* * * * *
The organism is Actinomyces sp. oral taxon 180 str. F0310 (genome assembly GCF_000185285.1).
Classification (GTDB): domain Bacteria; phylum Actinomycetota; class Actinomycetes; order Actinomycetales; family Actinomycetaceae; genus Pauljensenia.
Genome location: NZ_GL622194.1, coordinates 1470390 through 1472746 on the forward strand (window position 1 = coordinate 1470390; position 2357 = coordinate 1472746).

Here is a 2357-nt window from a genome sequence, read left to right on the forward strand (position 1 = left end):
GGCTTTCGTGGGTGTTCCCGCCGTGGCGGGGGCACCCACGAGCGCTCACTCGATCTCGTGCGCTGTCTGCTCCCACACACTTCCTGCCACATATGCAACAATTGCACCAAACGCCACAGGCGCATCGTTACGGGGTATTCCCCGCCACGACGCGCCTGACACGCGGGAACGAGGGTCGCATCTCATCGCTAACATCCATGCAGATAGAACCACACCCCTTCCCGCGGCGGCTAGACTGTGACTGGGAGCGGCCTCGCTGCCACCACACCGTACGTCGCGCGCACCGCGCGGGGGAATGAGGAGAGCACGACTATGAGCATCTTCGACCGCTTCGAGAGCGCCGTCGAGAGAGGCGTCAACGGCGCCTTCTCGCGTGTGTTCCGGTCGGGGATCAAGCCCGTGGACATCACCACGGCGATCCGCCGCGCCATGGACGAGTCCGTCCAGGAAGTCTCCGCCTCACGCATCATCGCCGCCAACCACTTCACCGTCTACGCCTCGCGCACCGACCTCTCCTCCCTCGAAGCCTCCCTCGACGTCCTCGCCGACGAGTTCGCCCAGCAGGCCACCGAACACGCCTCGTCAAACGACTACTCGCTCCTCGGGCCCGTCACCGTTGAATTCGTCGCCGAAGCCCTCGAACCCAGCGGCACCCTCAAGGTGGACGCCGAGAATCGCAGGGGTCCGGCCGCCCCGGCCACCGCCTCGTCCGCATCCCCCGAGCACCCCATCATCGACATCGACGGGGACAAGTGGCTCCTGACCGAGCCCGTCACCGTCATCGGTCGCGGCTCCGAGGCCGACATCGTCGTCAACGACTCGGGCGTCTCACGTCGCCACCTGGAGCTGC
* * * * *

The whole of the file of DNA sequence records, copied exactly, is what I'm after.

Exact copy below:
The organism is Actinomyces sp. oral taxon 180 str. F0310 (genome assembly GCF_000185285.1).
Classification (GTDB): domain Bacteria; phylum Actinomycetota; class Actinomycetes; order Actinomycetales; family Actinomycetaceae; genus Pauljensenia.
Genome location: NZ_GL622194.1, coordinates 1470390 through 1472746 on the forward strand (window position 1 = coordinate 1470390; position 2357 = coordinate 1472746).

Here is a 2357-nt window from a genome sequence, read left to right on the forward strand (position 1 = left end):
GGCTTTCGTGGGTGTTCCCGCCGTGGCGGGGGCACCCACGAGCGCTCACTCGATCTCGTGCGCTGTCTGCTCCCACACACTTCCTGCCACATATGCAACAATTGCACCAAACGCCACAGGCGCATCGTTACGGGGTATTCCCCGCCACGACGCGCCTGACACGCGGGAACGAGGGTCGCATCTCATCGCTAACATCCATGCAGATAGAACCACACCCCTTCCCGCGGCGGCTAGACTGTGACTGGGAGCGGCCTCGCTGCCACCACACCGTACGTCGCGCGCACCGCGCGGGGGAATGAGGAGAGCACGACTATGAGCATCTTCGACCGCTTCGAGAGCGCCGTCGAGAGAGGCGTCAACGGCGCCTTCTCGCGTGTGTTCCGGTCGGGGATCAAGCCCGTGGACATCACCACGGCGATCCGCCGCGCCATGGACGAGTCCGTCCAGGAAGTCTCCGCCTCACGCATCATCGCCGCCAACCACTTCACCGTCTACGCCTCGCGCACCGACCTCTCCTCCCTCGAAGCCTCCCTCGACGTCCTCGCCGACGAGTTCGCCCAGCAGGCCACCGAACACGCCTCGTCAAACGACTACTCGCTCCTCGGGCCCGTCACCGTTGAATTCGTCGCCGAAGCCCTCGAACCCAGCGGCACCCTCAAGGTGGACGCCGAGAATCGCAGGGGTCCGGCCGCCCCGGCCACCGCCTCGTCCGCATCCCCCGAGCACCCCATCATCGACATCGACGGGGACAAGTGGCTCCTGACCGAGCCCGTCACCGTCATCGGTCGCGGCTCCGAGGCCGACATCGTCGTCAACGACTCGGGCGTCTCACGTCGCCACCTGGAGCTGC